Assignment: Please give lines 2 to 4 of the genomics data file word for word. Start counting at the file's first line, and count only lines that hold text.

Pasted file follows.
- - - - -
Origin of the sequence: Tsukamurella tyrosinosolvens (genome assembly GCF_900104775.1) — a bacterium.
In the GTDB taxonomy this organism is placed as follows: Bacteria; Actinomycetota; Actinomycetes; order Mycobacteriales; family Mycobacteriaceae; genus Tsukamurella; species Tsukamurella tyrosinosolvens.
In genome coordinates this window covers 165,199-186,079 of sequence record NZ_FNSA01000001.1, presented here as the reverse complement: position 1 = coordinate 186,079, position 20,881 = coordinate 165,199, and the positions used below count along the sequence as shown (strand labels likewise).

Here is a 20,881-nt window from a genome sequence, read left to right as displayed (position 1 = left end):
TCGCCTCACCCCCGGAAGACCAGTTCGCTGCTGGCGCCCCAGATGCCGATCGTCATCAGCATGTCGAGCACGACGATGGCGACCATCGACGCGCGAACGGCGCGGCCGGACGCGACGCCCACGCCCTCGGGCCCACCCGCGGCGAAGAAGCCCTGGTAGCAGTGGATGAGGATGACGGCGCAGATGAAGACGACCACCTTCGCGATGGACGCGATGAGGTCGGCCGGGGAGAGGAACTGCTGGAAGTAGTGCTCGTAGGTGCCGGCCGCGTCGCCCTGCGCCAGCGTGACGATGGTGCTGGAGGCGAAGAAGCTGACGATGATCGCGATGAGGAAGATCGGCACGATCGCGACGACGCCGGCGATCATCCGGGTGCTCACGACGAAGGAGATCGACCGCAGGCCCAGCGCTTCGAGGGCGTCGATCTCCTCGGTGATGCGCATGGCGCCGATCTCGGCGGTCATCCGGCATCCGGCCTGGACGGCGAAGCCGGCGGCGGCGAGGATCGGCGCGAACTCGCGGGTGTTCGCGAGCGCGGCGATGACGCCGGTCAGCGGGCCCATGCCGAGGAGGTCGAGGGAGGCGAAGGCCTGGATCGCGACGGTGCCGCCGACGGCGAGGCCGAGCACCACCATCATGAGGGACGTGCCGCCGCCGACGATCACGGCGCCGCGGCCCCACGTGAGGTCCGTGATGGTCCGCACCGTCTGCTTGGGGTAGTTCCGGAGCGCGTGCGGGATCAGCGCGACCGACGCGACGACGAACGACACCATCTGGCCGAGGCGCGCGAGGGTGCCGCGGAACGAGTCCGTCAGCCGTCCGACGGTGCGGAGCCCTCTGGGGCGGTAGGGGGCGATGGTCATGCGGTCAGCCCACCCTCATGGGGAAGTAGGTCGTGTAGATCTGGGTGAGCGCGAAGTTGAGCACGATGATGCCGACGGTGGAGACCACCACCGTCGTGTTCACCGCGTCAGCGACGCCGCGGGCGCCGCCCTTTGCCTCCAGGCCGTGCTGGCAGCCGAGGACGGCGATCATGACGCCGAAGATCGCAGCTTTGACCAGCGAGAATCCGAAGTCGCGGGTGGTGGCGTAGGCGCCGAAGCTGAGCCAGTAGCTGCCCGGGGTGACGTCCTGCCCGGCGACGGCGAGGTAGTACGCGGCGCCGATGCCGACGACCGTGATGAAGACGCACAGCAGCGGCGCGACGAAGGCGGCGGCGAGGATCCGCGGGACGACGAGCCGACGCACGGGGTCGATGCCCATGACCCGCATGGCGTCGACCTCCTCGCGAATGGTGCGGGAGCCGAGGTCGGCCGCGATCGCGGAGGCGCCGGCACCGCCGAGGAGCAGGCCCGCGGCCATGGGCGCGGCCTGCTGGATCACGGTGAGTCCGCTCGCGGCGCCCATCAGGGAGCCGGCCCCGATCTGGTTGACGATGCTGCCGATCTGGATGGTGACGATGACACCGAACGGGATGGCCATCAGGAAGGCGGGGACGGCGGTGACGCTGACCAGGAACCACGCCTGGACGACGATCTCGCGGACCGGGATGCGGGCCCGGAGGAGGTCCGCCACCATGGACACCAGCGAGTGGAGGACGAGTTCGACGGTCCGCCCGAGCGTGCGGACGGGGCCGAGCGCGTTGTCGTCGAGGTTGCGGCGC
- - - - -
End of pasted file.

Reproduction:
In the GTDB taxonomy this organism is placed as follows: Bacteria; Actinomycetota; Actinomycetes; order Mycobacteriales; family Mycobacteriaceae; genus Tsukamurella; species Tsukamurella tyrosinosolvens.
In genome coordinates this window covers 165,199-186,079 of sequence record NZ_FNSA01000001.1, presented here as the reverse complement: position 1 = coordinate 186,079, position 20,881 = coordinate 165,199, and the positions used below count along the sequence as shown (strand labels likewise).

Here is a 20,881-nt window from a genome sequence, read left to right as displayed (position 1 = left end):